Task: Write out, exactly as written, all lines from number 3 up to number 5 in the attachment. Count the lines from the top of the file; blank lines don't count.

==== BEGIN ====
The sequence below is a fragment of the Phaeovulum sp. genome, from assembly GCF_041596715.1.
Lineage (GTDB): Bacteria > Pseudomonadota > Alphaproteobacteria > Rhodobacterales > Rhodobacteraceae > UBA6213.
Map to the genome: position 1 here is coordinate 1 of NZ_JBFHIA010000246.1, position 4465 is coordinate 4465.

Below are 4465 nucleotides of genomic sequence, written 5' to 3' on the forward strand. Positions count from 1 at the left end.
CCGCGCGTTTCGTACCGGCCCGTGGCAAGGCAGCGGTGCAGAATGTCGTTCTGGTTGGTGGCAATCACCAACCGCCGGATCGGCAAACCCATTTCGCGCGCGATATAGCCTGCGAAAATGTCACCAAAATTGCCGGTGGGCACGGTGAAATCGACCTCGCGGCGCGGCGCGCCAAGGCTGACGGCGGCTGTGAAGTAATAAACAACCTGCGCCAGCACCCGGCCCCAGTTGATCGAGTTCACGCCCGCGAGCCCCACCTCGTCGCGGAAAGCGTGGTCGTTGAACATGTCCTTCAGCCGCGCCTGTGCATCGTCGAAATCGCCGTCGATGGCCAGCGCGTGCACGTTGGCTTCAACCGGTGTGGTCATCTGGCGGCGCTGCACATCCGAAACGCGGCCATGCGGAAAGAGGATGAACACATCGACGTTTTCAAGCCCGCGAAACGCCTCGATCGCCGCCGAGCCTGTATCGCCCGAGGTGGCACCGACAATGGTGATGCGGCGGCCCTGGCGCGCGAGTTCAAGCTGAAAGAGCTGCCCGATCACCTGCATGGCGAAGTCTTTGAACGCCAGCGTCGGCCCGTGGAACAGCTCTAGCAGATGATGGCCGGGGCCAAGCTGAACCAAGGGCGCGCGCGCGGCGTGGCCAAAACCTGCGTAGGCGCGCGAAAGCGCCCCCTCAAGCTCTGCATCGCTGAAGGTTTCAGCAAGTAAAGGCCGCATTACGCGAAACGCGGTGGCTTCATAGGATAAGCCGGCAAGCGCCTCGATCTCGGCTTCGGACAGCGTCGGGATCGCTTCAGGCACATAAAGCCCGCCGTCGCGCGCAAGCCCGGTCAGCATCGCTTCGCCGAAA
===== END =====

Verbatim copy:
Map to the genome: position 1 here is coordinate 1 of NZ_JBFHIA010000246.1, position 4465 is coordinate 4465.

Below are 4465 nucleotides of genomic sequence, written 5' to 3' on the forward strand. Positions count from 1 at the left end.
CCGCGCGTTTCGTACCGGCCCGTGGCAAGGCAGCGGTGCAGAATGTCGTTCTGGTTGGTGGCAATCACCAACCGCCGGATCGGCAAACCCATTTCGCGCGCGATATAGCCTGCGAAAATGTCACCAAAATTGCCGGTGGGCACGGTGAAATCGACCTCGCGGCGCGGCGCGCCAAGGCTGACGGCGGCTGTGAAGTAATAAACAACCTGCGCCAGCACCCGGCCCCAGTTGATCGAGTTCACGCCCGCGAGCCCCACCTCGTCGCGGAAAGCGTGGTCGTTGAACATGTCCTTCAGCCGCGCCTGTGCATCGTCGAAATCGCCGTCGATGGCCAGCGCGTGCACGTTGGCTTCAACCGGTGTGGTCATCTGGCGGCGCTGCACATCCGAAACGCGGCCATGCGGAAAGAGGATGAACACATCGACGTTTTCAAGCCCGCGAAACGCCTCGATCGCCGCCGAGCCTGTATCGCCCGAGGTGGCACCGACAATGGTGATGCGGCGGCCCTGGCGCGCGAGTTCAAGCTGAAAGAGCTGCCCGATCACCTGCATGGCGAAGTCTTTGAACGCCAGCGTCGGCCCGTGGAACAGCTCTAGCAGATGATGGCCGGGGCCAAGCTGAACCAAGGGCGCGCGCGCGGCGTGGCCAAAACCTGCGTAGGCGCGCGAAAGCGCCCCCTCAAGCTCTGCATCGCTGAAGGTTTCAGCAAGTAAAGGCCGCATTACGCGAAACGCGGTGGCTTCATAGGATAAGCCGGCAAGCGCCTCGATCTCGGCTTCGGACAGCGTCGGGATCGCTTCAGGCACATAAAGCCCGCCGTCGCGCGCAAGCCCGGTCAGCATCGCTTCGCCGAAA